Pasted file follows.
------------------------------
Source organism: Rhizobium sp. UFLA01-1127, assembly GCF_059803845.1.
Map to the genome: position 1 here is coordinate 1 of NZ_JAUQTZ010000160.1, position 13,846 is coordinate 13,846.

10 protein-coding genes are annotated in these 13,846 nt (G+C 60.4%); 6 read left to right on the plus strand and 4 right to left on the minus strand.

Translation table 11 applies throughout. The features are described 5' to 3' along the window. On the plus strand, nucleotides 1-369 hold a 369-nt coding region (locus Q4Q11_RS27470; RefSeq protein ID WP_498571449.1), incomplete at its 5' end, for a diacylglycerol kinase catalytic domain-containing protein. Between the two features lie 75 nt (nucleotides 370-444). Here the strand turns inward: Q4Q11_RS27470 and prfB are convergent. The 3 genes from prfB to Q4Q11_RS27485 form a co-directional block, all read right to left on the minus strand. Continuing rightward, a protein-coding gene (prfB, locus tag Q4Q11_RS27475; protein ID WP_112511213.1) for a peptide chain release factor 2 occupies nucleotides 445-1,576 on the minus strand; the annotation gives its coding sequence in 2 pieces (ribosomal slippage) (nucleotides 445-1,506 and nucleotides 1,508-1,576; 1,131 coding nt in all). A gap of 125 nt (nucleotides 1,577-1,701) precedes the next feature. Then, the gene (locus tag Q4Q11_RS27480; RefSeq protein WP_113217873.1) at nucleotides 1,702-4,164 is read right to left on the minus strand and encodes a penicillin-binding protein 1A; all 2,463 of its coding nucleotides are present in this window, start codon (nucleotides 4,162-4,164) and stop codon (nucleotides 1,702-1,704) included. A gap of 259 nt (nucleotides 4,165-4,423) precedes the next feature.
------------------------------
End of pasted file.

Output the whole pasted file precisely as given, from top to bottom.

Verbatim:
Source organism: Rhizobium sp. UFLA01-1127, assembly GCF_059803845.1.
Map to the genome: position 1 here is coordinate 1 of NZ_JAUQTZ010000160.1, position 13,846 is coordinate 13,846.

10 protein-coding genes are annotated in these 13,846 nt (G+C 60.4%); 6 read left to right on the plus strand and 4 right to left on the minus strand.

Translation table 11 applies throughout. The features are described 5' to 3' along the window. On the plus strand, nucleotides 1-369 hold a 369-nt coding region (locus Q4Q11_RS27470; RefSeq protein ID WP_498571449.1), incomplete at its 5' end, for a diacylglycerol kinase catalytic domain-containing protein. Between the two features lie 75 nt (nucleotides 370-444). Here the strand turns inward: Q4Q11_RS27470 and prfB are convergent. The 3 genes from prfB to Q4Q11_RS27485 form a co-directional block, all read right to left on the minus strand. Continuing rightward, a protein-coding gene (prfB, locus tag Q4Q11_RS27475; protein ID WP_112511213.1) for a peptide chain release factor 2 occupies nucleotides 445-1,576 on the minus strand; the annotation gives its coding sequence in 2 pieces (ribosomal slippage) (nucleotides 445-1,506 and nucleotides 1,508-1,576; 1,131 coding nt in all). A gap of 125 nt (nucleotides 1,577-1,701) precedes the next feature. Then, the gene (locus tag Q4Q11_RS27480; RefSeq protein WP_113217873.1) at nucleotides 1,702-4,164 is read right to left on the minus strand and encodes a penicillin-binding protein 1A; all 2,463 of its coding nucleotides are present in this window, start codon (nucleotides 4,162-4,164) and stop codon (nucleotides 1,702-1,704) included. A gap of 259 nt (nucleotides 4,165-4,423) precedes the next feature.